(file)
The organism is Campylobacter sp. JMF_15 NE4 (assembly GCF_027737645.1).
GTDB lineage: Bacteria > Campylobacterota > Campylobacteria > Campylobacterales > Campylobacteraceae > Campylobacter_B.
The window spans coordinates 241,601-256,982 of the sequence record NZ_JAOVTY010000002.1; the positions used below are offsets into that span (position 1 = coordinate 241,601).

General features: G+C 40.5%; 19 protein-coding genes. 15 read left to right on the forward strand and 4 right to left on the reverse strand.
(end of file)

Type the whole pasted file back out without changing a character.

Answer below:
The organism is Campylobacter sp. JMF_15 NE4 (assembly GCF_027737645.1).
GTDB lineage: Bacteria > Campylobacterota > Campylobacteria > Campylobacterales > Campylobacteraceae > Campylobacter_B.
The window spans coordinates 241,601-256,982 of the sequence record NZ_JAOVTY010000002.1; the positions used below are offsets into that span (position 1 = coordinate 241,601).

General features: G+C 40.5%; 19 protein-coding genes. 15 read left to right on the forward strand and 4 right to left on the reverse strand.